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A critical review of conventional terminology for classifying seaports

Listed author(s):
  • Bichou, K.
  • Gray, R.
Registered author(s):

    Seaports are complex and dynamic entities, often dissimilar from each other, where various activities are carried out by and for the account of different actors and organisations. Such a multifaceted situation has led to a variety of operational, organisational and strategic management approaches to port systems. It is noticeable in the current body of port literature that the conceptualisation of the port business has taken place at different disciplinary levels without producing a comprehensive and structured port management discipline. Much of the current literature on ports has been developed by international organisations and institutions in the field (United Nations Conference on Trade and Development (UNCTAD), World Bank Group, etc.) and a resulting terminology has evolved depicting specific concepts hardly understood by professionals and academics outside the field. On the other hand, many areas of port operations and management still remain unexplored, and there are few academic references outlining the different features of operational and strategic management in ports. This paper examines the validity of the conventional terminology for classifying ports, questioning the assumption that ports should be conceptualised as separate markets and distinct operational and business ventures. It seeks to demonstrate that in today's inter-related global markets and businesses with integrated logistics and supply chain flows, there is less of a case for the traditionally isolated and restricted port terminology.

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    Article provided by Elsevier in its journal Transportation Research Part A: Policy and Practice.

    Volume (Year): 39 (2005)
    Issue (Month): 1 (January)
    Pages: 75-92

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    Handle: RePEc:eee:transa:v:39:y:2005:i:1:p:75-92
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    1. Douglas K. Fleming & Alfred J. Baird, 1999. "Comment Some reflections on port competition in the United States and western Europe," Maritime Policy & Management, Taylor & Francis Journals, vol. 26(4), pages 383-394, October.
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    3. Peter V. Hall, 2004. "Mutual Specialisation, Seaports And The Geography Of Automobile Imports," Tijdschrift voor Economische en Sociale Geografie, Royal Dutch Geographical Society KNAG, vol. 95(2), pages 135-146, April.
    4. Ricardo J Sánchez & Jan Hoffmann & Alejandro Micco & Georgina V Pizzolitto & Martín Sgut & Gordon Wilmsmeier, 2003. "Port Efficiency and International Trade: Port Efficiency as a Determinant of Maritime Transport Costs," Maritime Economics & Logistics, Palgrave Macmillan;International Association of Maritime Economists (IAME), vol. 5(2), pages 199-218, June.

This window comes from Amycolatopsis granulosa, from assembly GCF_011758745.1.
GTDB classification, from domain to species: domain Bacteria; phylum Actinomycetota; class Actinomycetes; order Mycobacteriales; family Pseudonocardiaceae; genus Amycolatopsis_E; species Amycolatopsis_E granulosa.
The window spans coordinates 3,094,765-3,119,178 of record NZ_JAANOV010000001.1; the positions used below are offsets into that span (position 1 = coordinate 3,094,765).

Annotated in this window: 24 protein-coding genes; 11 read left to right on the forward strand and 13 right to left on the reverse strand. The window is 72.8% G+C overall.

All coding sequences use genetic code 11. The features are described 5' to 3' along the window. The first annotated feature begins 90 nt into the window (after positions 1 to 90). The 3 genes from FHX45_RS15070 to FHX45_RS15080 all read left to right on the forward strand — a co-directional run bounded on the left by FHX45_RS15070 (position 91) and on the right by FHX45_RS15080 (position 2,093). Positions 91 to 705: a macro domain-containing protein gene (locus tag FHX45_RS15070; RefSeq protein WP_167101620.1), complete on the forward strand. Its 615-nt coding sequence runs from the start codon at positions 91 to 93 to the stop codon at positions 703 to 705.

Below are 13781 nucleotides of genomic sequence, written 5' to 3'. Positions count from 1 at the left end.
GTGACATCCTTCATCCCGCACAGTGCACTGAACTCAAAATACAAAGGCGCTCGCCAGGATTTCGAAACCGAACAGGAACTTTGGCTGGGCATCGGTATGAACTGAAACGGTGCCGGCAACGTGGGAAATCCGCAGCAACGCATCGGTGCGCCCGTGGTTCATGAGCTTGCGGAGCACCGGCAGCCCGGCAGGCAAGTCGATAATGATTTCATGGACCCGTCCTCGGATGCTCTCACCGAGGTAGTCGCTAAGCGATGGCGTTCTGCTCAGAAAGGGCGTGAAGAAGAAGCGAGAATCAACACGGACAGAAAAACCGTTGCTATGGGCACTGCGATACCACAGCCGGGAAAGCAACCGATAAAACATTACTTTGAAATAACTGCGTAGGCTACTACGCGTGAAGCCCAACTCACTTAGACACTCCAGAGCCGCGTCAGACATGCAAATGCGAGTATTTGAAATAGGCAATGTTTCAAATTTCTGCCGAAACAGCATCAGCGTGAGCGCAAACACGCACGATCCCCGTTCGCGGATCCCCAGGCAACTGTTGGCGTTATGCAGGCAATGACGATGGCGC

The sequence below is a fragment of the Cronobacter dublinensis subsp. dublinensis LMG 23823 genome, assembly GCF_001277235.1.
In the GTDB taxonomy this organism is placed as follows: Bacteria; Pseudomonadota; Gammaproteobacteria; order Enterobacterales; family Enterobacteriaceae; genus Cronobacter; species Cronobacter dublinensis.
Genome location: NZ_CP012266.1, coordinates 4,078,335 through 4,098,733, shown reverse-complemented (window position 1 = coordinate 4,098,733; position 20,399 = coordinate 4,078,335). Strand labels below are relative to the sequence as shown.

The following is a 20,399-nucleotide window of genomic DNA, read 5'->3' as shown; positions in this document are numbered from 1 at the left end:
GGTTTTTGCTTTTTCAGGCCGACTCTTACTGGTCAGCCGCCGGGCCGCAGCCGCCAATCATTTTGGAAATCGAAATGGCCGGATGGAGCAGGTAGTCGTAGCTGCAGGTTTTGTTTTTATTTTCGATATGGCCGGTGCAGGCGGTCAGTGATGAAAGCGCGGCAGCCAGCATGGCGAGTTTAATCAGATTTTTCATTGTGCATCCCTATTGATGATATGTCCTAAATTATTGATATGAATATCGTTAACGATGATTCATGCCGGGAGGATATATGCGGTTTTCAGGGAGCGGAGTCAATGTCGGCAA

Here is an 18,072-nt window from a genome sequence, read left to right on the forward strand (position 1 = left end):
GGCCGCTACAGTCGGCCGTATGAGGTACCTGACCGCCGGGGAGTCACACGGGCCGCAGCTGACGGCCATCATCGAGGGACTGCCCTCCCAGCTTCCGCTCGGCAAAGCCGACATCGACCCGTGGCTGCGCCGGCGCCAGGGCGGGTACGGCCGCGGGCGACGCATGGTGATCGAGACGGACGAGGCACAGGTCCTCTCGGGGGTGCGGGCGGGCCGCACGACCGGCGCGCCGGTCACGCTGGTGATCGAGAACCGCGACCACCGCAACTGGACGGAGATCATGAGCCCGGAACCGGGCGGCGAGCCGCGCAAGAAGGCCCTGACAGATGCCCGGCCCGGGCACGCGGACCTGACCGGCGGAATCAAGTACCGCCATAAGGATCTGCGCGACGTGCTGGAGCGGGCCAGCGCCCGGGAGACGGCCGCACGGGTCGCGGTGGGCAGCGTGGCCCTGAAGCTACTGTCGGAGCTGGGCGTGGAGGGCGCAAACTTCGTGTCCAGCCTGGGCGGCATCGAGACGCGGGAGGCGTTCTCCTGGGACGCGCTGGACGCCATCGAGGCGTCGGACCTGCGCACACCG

5. David Newman & Jay H. Walder, 2003. "Federal ports policy," Maritime Policy & Management, Taylor & Francis Journals, vol. 30(2), pages 151-163, January.
    6. Thomas, B. J., 1994. "The need for organizational change in seaports," Marine Policy, Elsevier, vol. 18(1), pages 69-78, January.
    7. Valentina Carbone & Marcella De Martino, 2003. "The changing role of ports in supply-chain management: an empirical analysis," Maritime Policy & Management, Taylor & Francis Journals, vol. 30(4), pages 305-320, October.
    8. Hyung Rim Choi & Hyun Soo Kim & Byung Joo Park & Nam-Kyu Park & Sang Wan Lee, 2003. "An ERP approach for container terminal operating systems," Maritime Policy & Management, Taylor & Francis Journals, vol. 30(3), pages 197-210, July.
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    10. Cullinane, Kevin & Song, Dong-Wook & Gray, Richard, 2002. "A stochastic frontier model of the efficiency of major container terminals in Asia: assessing the influence of administrative and ownership structures," Transportation Research Part A: Policy and Practice, Elsevier, vol. 36(8), pages 743-762, October.
    11. Marc H Juhel, 2001. "Globalisation, Privatisation and Restructuring of Ports," Maritime Economics & Logistics, Palgrave Macmillan;International Association of Maritime Economists (IAME), vol. 3(2), pages 139-174, June.
    12. Sidney Gilman, 2003. "Sustainability and national policy in UK port development," Maritime Policy & Management, Taylor & Francis Journals, vol. 30(4), pages 275-291, October.
    13. Kevin Cullinane & Dong-Wook Song, 2002. "Port privatization policy and practice," Transport Reviews, Taylor & Francis Journals, vol. 22(1), pages 55-75, January.
    14. Theo E. Notteboom & Willy Winkelmans, 2001. "Structural changes in logistics: how will port authorities face the challenge?," Maritime Policy & Management, Taylor & Francis Journals, vol. 28(1), pages 71-89, January.
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